I have been reading a very interesting book by Benjamin Dennis and Anita Dennis called Slaves to Racism: An Unbroken Chain from America to Liberia. Professor Dennis was born in Africa, raised in Berlin as a diplomat’s son, and came to the U.S. in 1950, where he marched with Dr. King and was in a debate with Malcolm X. He got a Ph.D. in sociology/anthropology, then taught at several universities, including University of Michigan (Flint) and Michigan State. Anita Dennis, his wife, also has a degree in sociology and anthropology. They have recently summarized Benjamin Dennis’s research and eyewitness account of how white racist framing and action have spread globally, even among those who are not white, thus: (photo: jizagirre)
During the 1800s, the American Colonization Society enticed free Negroes to go to Africa. Slaves were freed on the condition they leave. These two groups that became the “Americo-Liberians” who ruled Liberia, carried with them the evils of racism and the limitations of slavery.
Racism inevitably reproduces itself in the minds of the oppressed in order to rise. In the “Imitation of Supremacy,” as victim becomes victimizer, the Americo-Liberians saw the natives the way whites saw them. Now that the Americo-Liberians were rulers, they mimicked white rule. They justified their exploitation of the natives on the basis of cultural inferiority just as whites used racism to justify slavery. In America, race trumped all other considerations. In Liberia, culture trumped race as the classification of inferiority.
In the “Imitation of Superiority,” [some? many?] Americo-Liberians mimicked and retained the culture of the antebellum South because they derived their cultural superiority from it. The vast majority of the Americo-Liberians were freed slaves, including slaves freed on the high seas. Because of the limitations of slavery, they were image rather than reality. What they evolved was a pseudo culture, a poor replication of what they didn’t really understand. As slaves they had had only a “taste” of Western culture.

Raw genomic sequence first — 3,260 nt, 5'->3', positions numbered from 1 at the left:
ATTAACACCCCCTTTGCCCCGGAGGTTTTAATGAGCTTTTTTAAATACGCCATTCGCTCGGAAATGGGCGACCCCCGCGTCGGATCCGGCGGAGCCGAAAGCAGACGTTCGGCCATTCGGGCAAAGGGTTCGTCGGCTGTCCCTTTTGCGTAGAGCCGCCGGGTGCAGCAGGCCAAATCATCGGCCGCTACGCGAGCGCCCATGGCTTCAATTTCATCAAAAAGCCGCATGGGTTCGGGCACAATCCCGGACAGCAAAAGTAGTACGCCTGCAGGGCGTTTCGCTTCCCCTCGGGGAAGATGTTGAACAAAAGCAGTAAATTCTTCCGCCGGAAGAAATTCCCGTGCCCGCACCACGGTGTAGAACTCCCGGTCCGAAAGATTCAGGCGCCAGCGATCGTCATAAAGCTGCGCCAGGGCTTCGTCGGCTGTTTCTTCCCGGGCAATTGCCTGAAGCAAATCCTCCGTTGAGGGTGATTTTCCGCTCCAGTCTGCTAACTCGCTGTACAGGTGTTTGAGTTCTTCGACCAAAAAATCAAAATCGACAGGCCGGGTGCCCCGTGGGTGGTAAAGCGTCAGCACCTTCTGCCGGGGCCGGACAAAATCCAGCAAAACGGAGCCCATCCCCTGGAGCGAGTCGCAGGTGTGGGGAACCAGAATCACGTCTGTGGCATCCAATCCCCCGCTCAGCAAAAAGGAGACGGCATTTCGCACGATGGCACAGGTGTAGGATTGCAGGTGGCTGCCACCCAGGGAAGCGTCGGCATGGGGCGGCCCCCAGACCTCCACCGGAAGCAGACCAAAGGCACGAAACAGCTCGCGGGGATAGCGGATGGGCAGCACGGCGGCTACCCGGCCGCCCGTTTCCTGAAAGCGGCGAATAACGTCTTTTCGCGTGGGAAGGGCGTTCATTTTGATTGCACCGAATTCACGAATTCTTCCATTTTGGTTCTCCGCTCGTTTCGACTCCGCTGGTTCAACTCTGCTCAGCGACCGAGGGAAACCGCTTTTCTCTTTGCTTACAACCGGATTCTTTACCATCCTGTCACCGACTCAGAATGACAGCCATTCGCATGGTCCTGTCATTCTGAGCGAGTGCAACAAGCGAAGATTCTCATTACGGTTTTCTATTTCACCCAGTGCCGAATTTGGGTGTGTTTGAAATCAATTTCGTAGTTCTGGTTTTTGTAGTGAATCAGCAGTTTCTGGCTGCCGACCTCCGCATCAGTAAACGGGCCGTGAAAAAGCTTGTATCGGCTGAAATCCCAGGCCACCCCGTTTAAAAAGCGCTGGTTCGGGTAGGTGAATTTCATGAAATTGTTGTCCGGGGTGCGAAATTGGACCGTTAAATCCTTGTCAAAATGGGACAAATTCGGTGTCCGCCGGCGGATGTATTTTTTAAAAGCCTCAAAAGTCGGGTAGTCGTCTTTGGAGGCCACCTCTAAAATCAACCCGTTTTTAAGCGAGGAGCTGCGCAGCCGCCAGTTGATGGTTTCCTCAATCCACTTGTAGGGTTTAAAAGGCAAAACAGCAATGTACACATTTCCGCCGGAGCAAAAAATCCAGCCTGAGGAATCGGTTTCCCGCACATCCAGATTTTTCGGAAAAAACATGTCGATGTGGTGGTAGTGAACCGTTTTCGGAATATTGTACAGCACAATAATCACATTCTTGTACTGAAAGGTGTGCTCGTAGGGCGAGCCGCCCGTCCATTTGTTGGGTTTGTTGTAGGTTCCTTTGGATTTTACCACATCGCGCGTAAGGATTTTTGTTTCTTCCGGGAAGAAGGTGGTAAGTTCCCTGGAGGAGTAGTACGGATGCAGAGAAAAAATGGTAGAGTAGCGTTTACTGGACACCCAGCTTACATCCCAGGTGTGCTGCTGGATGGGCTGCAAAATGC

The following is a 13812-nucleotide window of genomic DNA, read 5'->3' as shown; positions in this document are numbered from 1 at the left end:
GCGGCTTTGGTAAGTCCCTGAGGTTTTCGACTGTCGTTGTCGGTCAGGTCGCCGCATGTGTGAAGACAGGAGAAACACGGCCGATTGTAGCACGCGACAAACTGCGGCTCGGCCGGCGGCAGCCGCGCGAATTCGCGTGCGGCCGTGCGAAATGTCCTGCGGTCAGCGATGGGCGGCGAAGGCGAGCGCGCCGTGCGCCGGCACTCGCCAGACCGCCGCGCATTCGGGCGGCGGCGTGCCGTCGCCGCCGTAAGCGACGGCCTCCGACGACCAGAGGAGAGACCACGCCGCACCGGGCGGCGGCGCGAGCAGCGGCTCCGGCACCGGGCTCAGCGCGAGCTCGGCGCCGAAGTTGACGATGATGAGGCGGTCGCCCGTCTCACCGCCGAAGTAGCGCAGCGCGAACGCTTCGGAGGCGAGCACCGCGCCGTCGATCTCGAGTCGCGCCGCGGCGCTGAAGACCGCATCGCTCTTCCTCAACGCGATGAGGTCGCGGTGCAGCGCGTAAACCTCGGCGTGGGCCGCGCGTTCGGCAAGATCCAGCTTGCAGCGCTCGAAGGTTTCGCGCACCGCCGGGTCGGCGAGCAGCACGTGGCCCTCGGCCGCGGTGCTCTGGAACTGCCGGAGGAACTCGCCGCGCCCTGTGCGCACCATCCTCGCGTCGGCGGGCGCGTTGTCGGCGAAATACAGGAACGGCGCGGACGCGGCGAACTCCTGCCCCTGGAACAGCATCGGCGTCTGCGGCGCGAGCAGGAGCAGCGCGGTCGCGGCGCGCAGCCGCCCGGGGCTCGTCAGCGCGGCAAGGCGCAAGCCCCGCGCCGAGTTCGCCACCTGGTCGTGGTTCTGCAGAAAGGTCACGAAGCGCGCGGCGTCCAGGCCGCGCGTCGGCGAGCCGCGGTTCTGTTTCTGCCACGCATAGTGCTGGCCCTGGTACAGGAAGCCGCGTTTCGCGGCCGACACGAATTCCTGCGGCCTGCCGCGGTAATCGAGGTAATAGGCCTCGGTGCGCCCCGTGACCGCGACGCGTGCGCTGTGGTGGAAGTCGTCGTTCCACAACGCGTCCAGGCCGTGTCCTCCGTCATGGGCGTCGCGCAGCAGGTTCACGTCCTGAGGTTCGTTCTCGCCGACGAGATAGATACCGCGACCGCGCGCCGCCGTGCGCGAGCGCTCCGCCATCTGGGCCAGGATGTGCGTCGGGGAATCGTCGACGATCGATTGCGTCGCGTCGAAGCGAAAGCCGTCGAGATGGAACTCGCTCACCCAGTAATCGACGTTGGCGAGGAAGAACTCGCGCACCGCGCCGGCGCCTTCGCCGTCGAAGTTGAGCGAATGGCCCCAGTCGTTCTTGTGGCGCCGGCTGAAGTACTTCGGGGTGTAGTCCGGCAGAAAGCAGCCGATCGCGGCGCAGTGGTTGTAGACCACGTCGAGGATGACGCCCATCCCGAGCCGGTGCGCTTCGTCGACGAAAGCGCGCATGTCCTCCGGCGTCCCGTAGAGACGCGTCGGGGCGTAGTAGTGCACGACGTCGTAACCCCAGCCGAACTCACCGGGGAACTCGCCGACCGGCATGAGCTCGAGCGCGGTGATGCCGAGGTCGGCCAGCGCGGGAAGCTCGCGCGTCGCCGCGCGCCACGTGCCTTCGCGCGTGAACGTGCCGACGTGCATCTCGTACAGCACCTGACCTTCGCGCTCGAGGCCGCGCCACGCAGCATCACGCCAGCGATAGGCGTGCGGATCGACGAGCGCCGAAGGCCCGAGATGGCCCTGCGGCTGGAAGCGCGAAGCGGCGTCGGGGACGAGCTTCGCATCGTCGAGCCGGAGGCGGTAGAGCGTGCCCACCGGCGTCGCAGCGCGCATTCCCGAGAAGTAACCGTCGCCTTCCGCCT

Ironically, they replicated what they despised – oppression and discrimination based upon “inferiority.” Natives were disparaged and ridiculed as “country people.” The Americo-Liberians set up all the Jim Crow laws of the South in Liberia. There was social segregation in Monrovia, the capital city. Among other things, natives could not enter through the front door. They could not vote. They could not speak unless spoken to. There were sexual restrictions. No native man could marry or have a sexual relationship with an Americo-Liberian woman. Even when natives became educated, they were restricted from government positions. Only a token few were allowed to participate.
This research and eyewitness account of how U.S. racism affected, and infected, the minds of people of African descent is striking. Even as the racially oppressed, some number of them carried the structures and orientations of aspects of white racial oppression back to Africa. The idea of the white racial frame that we have used on this site, and I have developed in several books, clearly needs to be developed even more aggressively with regard to the international context and impact.
According to Dennis, these (it is unclear whether he means some or many?) Americo-Liberians carried this white racial framing–with its negative view of Africa and other non-Western peoples, and especially its view of white cultural superiority and white supremacy, back to the country of their ancestors. In several important ways, they became substitute or proxy whites in their actions and orientations. The global circulating impact of white racist framing–and of the thinking, ideology, and action that grows out of it—remains one of the world’s most fundamental structural problems.